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Information about all aspects of finances affected by a serious health condition. Includes income sources such as work, investments, and private and government disability programs, and expenses such as medical bills, and how to deal with financial problems.
Information about all aspects of health care from choosing a doctor and treatment, staying safe in a hospital, to end of life care. Includes how to obtain, choose and maximize health insurance policies.
Answers to your practical questions such as how to travel safely despite your health condition, how to avoid getting infected by a pet, and what to say or not say to an insurance company.

How To Get Health Insurance


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Alternatives to obtain health insurance include:

Private Health Insurance

Because of the Affordable Care Act ("Obamacare") you can get health insurance in spite of your health condition. Insurance companies can no longer deny coverage or raise premiums because of a health condition. You may have to wait for an open enrollment period which comes at least once a year.

Group health insurance is generally less expensive than individual coverage and you may be able to obtain it quickly if you are able to work. 


It may mean changing jobs or joining a fraternal or professional association, or other measures. The best benefits packages are usually from large companies or governmental agencies. You can't be discriminated against during the hiring process because of your health history.

If you work, you may be able to get health insurance during an "open enrollment" period - a period during which health insurance is available with no health questions asked even though you may not have obtained the insurance through the same employer when you previously had a chance to.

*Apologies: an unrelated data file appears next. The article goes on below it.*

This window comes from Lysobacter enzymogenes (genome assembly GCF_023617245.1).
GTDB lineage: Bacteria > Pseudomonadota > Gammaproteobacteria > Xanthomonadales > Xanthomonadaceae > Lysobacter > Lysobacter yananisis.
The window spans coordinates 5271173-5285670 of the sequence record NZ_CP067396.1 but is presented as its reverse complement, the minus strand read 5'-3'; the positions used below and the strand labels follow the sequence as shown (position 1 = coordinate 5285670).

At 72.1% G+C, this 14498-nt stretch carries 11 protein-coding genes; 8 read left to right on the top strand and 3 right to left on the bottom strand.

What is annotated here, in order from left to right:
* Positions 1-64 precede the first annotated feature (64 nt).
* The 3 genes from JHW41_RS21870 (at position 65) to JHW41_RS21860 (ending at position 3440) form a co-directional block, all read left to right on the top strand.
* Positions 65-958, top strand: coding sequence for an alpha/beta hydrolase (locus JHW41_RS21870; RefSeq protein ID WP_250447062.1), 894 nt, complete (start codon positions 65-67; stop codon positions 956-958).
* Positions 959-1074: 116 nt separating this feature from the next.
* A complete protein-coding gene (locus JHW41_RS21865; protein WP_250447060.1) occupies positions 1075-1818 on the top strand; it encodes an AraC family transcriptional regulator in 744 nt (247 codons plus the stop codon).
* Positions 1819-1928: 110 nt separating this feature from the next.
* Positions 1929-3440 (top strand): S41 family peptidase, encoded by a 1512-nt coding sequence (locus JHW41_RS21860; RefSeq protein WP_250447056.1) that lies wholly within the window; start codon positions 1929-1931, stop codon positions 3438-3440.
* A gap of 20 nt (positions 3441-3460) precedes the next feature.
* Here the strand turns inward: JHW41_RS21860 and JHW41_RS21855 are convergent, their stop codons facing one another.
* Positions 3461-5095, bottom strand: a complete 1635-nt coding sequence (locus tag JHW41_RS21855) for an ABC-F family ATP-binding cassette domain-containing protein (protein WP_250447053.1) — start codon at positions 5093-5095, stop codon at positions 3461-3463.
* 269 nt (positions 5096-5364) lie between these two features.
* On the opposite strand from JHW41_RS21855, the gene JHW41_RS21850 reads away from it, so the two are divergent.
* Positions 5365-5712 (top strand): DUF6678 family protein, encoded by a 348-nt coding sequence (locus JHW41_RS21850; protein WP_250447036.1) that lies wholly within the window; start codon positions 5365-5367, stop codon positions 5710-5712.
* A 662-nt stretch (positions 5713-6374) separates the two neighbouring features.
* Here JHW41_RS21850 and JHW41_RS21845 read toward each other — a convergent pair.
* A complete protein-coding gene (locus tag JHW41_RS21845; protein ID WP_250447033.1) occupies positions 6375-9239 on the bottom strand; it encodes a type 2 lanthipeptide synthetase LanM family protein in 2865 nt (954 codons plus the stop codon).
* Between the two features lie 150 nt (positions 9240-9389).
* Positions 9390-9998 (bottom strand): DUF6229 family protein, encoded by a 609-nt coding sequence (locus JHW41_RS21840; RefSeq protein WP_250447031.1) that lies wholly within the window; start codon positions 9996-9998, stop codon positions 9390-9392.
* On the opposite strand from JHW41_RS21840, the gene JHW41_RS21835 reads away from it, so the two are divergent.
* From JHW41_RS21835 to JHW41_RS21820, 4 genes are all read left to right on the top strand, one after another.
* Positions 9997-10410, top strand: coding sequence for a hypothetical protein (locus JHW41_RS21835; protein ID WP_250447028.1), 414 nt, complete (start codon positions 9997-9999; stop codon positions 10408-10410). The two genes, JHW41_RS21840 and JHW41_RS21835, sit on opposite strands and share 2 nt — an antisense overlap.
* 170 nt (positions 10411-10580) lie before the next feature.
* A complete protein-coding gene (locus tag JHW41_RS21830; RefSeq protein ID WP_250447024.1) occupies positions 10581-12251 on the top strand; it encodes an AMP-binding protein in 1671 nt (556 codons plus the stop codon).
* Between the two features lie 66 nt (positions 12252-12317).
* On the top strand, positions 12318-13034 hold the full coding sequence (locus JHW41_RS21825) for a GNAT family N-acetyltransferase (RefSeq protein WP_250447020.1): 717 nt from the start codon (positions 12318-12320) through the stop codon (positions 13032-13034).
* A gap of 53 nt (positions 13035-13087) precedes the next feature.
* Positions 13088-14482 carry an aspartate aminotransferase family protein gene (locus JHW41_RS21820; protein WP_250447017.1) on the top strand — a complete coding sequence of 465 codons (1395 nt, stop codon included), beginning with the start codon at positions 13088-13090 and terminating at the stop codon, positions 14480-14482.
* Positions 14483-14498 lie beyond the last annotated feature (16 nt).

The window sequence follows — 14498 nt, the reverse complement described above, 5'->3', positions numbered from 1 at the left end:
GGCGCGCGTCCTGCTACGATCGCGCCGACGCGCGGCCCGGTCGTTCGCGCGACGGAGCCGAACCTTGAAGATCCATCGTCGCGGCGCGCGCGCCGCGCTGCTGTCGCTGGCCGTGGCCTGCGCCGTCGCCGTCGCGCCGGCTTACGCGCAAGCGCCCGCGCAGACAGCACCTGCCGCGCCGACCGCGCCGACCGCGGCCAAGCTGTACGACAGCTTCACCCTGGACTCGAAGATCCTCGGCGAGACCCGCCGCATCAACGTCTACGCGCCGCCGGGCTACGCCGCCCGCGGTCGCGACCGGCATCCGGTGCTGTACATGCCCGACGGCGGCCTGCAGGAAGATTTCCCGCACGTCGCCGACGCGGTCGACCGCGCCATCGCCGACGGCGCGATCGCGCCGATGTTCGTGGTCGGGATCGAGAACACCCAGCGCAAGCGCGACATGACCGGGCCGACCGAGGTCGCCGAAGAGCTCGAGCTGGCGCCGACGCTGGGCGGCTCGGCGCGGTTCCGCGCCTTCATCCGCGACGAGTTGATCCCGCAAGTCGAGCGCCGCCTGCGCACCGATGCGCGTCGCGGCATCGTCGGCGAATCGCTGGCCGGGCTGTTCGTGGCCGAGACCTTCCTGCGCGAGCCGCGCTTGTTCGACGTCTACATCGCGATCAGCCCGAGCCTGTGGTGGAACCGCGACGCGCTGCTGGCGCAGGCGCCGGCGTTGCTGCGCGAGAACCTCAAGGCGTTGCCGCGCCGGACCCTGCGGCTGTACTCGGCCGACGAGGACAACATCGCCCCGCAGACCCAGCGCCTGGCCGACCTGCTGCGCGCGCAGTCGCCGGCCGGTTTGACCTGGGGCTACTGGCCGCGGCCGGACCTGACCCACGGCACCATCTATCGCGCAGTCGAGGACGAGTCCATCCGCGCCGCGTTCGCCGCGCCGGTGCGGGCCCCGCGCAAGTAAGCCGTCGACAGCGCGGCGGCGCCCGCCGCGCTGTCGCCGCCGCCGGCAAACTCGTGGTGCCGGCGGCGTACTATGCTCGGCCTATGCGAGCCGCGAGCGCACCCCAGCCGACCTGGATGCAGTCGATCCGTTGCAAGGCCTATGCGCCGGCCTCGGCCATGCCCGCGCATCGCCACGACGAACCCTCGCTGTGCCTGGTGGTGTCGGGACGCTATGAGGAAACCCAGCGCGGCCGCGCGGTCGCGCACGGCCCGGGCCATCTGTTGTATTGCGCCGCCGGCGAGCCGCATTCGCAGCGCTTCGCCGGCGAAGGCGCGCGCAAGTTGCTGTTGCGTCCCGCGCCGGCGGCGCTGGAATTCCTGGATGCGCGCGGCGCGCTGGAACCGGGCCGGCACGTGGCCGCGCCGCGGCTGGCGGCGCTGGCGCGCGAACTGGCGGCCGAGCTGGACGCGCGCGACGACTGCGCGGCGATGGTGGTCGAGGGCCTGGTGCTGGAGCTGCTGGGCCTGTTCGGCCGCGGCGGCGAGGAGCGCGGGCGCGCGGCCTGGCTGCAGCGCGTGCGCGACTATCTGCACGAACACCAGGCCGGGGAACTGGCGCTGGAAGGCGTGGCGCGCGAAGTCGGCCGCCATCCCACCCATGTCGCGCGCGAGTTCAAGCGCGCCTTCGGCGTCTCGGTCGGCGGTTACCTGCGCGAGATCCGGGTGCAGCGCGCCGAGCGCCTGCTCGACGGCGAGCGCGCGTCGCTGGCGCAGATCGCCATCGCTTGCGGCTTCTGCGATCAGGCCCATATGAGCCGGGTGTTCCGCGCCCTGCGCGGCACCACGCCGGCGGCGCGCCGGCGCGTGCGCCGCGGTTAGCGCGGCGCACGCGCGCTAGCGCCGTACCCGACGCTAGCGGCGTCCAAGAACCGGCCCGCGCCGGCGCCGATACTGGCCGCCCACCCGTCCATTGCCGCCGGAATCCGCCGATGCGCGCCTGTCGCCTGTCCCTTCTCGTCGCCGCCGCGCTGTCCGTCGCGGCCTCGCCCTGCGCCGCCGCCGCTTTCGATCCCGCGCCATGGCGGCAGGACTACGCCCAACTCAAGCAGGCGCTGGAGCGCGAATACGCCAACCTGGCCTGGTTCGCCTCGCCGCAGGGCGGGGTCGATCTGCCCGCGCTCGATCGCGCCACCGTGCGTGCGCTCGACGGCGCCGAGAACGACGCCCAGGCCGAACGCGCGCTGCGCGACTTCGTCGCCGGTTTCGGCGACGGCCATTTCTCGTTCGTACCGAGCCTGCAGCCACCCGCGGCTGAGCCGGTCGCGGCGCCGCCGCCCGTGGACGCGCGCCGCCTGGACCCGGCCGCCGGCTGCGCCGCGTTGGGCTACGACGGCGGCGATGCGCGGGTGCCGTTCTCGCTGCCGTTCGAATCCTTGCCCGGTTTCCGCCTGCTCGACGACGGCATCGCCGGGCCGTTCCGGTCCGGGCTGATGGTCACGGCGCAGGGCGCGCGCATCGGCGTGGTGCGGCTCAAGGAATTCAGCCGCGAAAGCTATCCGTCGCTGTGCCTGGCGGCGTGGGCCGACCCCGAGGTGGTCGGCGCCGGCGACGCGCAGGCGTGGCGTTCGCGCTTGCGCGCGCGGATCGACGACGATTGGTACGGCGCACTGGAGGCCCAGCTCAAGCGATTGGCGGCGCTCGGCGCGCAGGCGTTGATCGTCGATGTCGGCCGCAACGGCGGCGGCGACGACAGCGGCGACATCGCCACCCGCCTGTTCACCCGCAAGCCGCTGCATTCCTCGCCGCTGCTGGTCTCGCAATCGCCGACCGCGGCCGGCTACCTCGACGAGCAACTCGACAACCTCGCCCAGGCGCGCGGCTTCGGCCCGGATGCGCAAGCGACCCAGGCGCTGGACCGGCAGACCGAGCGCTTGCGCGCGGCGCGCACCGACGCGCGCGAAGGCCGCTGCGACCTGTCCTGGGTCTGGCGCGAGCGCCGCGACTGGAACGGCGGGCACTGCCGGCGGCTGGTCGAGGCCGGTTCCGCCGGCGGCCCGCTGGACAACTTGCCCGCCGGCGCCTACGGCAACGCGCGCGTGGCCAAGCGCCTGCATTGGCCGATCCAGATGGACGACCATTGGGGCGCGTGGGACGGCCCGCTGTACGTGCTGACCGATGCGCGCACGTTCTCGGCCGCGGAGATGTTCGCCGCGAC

There is no job that isn't performed in a large employer or a governmental agency. Even jobs we think of as independent, such as waiters and gardeners, exist in large companies and governments.

On the other hand, individual health insurance is available in each state, even with a pre-existing condition. If the state doesn't guarantee your right to purchase a policy ("guaranteed issue"), there are "high risk pools" for insureds private insurers consider to be too risky. To learn about the situation in your state, offsite link.

If individual premiums are too high for you, consider:

  • Reducing cost by raising the deductible. The higher the deductible, the lower the premium. Even if you are just trading dollars with the insurance company because you use so many health services due to your health condition, you are protected on the upside. If your expenses become unbearable, insurance will pay. (Plus you may be able to pay over time the medical costs which make up the deductible. Premiums have to be paid out-of-pocket when due.
  • Purchasing a managed care policy such as an HMO. Managed care policies are less expensive than Fee-For-Service (Indemnity) type policies. (see Types Of Health Insurance).
  • Contacting a financial planner or reputable credit counselor to help plan a budget.


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